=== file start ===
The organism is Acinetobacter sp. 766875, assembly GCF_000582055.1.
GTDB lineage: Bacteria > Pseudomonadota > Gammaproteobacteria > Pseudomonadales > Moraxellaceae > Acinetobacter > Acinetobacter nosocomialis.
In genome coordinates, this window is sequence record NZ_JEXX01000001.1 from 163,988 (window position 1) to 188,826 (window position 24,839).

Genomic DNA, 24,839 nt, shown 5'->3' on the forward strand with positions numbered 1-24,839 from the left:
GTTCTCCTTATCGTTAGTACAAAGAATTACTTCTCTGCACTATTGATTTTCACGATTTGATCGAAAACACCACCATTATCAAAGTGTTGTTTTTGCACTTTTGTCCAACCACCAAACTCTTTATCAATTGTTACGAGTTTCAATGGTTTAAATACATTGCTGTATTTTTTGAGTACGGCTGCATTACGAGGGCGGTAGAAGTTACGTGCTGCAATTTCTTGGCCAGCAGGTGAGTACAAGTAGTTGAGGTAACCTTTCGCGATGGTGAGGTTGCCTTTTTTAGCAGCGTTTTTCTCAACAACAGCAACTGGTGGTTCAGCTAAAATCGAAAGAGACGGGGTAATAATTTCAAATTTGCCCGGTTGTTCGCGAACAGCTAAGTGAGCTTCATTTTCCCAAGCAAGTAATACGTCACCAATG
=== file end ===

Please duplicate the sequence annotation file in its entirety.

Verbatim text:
The organism is Acinetobacter sp. 766875, assembly GCF_000582055.1.
GTDB lineage: Bacteria > Pseudomonadota > Gammaproteobacteria > Pseudomonadales > Moraxellaceae > Acinetobacter > Acinetobacter nosocomialis.
In genome coordinates, this window is sequence record NZ_JEXX01000001.1 from 163,988 (window position 1) to 188,826 (window position 24,839).

Genomic DNA, 24,839 nt, shown 5'->3' on the forward strand with positions numbered 1-24,839 from the left:
GTTCTCCTTATCGTTAGTACAAAGAATTACTTCTCTGCACTATTGATTTTCACGATTTGATCGAAAACACCACCATTATCAAAGTGTTGTTTTTGCACTTTTGTCCAACCACCAAACTCTTTATCAATTGTTACGAGTTTCAATGGTTTAAATACATTGCTGTATTTTTTGAGTACGGCTGCATTACGAGGGCGGTAGAAGTTACGTGCTGCAATTTCTTGGCCAGCAGGTGAGTACAAGTAGTTGAGGTAACCTTTCGCGATGGTGAGGTTGCCTTTTTTAGCAGCGTTTTTCTCAACAACAGCAACTGGTGGTTCAGCTAAAATCGAAAGAGACGGGGTAATAATTTCAAATTTGCCCGGTTGTTCGCGAACAGCTAAGTGAGCTTCATTTTCCCAAGCAAGTAATACGTCACCAATG